The views were amazing. The canyon changed as we rafted along. I loved seeing the 600 foot red wall canyons the first time. I marveled that 6 million go to the Grand Canyon each year, but only 20,000+ see what we saw. We saw lots of Desert Bighorn sheep, mule deer, lizards and one hummingbird that perched on our heads and hands looking for something sweet.
All in all, it was an epic expedition with lots of fond memories and a few bruises. I’m glad I said yes!
As I approached the lake in the garden, the ducks started swimming my way. I had to keep my eye on one when I turned my back to take a photo. Good news, I wasn’t chased! I wished I had bread in my pocket for them and the koi.
The garden is part of Hermann Park and I’m sorry that I had never been there. The joy of more leisure time is being a tourist in my hometown. If you enter from the front gate, the garden is slowly revealed to you. The challenge for the Tokyo landscape designer Ken Nakajima was to use our local trees in his design. The effect was lovely! It was a peaceful respite from the heat of the city.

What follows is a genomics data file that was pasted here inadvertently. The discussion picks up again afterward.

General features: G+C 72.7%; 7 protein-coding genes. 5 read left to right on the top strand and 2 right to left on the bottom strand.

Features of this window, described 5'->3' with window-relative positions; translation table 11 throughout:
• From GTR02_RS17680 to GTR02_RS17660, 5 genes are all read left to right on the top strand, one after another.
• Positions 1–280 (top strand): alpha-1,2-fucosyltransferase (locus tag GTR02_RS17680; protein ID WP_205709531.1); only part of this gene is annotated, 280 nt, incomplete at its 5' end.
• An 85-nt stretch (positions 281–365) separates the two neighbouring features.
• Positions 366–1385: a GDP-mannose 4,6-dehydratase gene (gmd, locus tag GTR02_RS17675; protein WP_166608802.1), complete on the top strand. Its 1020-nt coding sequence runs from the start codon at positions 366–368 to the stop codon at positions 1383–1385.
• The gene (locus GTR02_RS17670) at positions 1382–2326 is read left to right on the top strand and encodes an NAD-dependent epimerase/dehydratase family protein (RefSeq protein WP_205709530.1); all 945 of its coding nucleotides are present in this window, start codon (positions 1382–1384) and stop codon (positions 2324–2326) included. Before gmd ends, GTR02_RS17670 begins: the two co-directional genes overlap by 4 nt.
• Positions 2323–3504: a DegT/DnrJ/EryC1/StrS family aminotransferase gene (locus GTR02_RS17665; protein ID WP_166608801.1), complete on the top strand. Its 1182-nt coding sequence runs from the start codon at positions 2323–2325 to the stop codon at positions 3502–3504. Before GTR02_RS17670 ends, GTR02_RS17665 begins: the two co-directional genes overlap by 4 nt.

As I was sitting there enjoying the lake, I heard a loud cry from a toddler. A multi-generational family came in with two young children. That was my signal to move on!
Cadillac Ranch was on Bruce Springsteen’s album, The River. It was released in October 1980. The following Fall, I started college at UT-Austin and remember bringing this album with me. As we studied, played and hung out with new friends in our dorm rooms, I remember playing this album over and over. It became scratchy and worn from use. My friends probably tired of listening to it. Yes, I had a little crush on Bruce back then.
It was exciting to see the inspiration for the song in person, though it looked different than I expected. All the cars are covered in graffiti. When we arrived at 7:30 in the evening, people were streaming out of their cars to see this landmark. Some brought spray paint with them and others were excited to find cans on the ground with leftovers.